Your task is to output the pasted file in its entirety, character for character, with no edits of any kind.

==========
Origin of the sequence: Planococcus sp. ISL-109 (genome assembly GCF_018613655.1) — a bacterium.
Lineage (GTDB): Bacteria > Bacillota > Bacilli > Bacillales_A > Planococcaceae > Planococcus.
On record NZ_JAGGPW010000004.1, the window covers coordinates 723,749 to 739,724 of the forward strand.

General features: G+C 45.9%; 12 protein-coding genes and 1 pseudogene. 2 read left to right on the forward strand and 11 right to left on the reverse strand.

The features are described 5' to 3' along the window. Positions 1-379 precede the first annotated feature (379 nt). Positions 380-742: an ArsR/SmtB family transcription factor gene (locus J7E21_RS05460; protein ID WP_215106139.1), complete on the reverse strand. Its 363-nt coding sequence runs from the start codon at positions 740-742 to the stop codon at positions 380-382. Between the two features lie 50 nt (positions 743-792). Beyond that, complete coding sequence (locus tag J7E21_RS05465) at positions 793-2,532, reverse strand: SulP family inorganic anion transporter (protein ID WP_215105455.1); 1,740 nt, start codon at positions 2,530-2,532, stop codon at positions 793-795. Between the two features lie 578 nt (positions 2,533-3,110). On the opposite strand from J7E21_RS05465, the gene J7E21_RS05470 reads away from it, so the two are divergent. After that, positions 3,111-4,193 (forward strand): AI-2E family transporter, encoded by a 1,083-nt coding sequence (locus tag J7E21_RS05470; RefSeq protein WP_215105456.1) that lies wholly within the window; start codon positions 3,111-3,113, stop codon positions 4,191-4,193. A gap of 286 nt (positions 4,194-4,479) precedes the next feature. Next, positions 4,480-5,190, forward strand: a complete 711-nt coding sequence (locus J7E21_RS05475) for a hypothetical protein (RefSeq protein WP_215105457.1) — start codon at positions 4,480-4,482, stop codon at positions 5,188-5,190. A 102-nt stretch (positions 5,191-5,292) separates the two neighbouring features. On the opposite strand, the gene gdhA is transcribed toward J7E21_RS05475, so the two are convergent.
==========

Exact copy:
Origin of the sequence: Planococcus sp. ISL-109 (genome assembly GCF_018613655.1) — a bacterium.
Lineage (GTDB): Bacteria > Bacillota > Bacilli > Bacillales_A > Planococcaceae > Planococcus.
On record NZ_JAGGPW010000004.1, the window covers coordinates 723,749 to 739,724 of the forward strand.

General features: G+C 45.9%; 12 protein-coding genes and 1 pseudogene. 2 read left to right on the forward strand and 11 right to left on the reverse strand.

The features are described 5' to 3' along the window. Positions 1-379 precede the first annotated feature (379 nt). Positions 380-742: an ArsR/SmtB family transcription factor gene (locus J7E21_RS05460; protein ID WP_215106139.1), complete on the reverse strand. Its 363-nt coding sequence runs from the start codon at positions 740-742 to the stop codon at positions 380-382. Between the two features lie 50 nt (positions 743-792). Beyond that, complete coding sequence (locus tag J7E21_RS05465) at positions 793-2,532, reverse strand: SulP family inorganic anion transporter (protein ID WP_215105455.1); 1,740 nt, start codon at positions 2,530-2,532, stop codon at positions 793-795. Between the two features lie 578 nt (positions 2,533-3,110). On the opposite strand from J7E21_RS05465, the gene J7E21_RS05470 reads away from it, so the two are divergent. After that, positions 3,111-4,193 (forward strand): AI-2E family transporter, encoded by a 1,083-nt coding sequence (locus tag J7E21_RS05470; RefSeq protein WP_215105456.1) that lies wholly within the window; start codon positions 3,111-3,113, stop codon positions 4,191-4,193. A gap of 286 nt (positions 4,194-4,479) precedes the next feature. Next, positions 4,480-5,190, forward strand: a complete 711-nt coding sequence (locus J7E21_RS05475) for a hypothetical protein (RefSeq protein WP_215105457.1) — start codon at positions 4,480-4,482, stop codon at positions 5,188-5,190. A 102-nt stretch (positions 5,191-5,292) separates the two neighbouring features. On the opposite strand, the gene gdhA is transcribed toward J7E21_RS05475, so the two are convergent.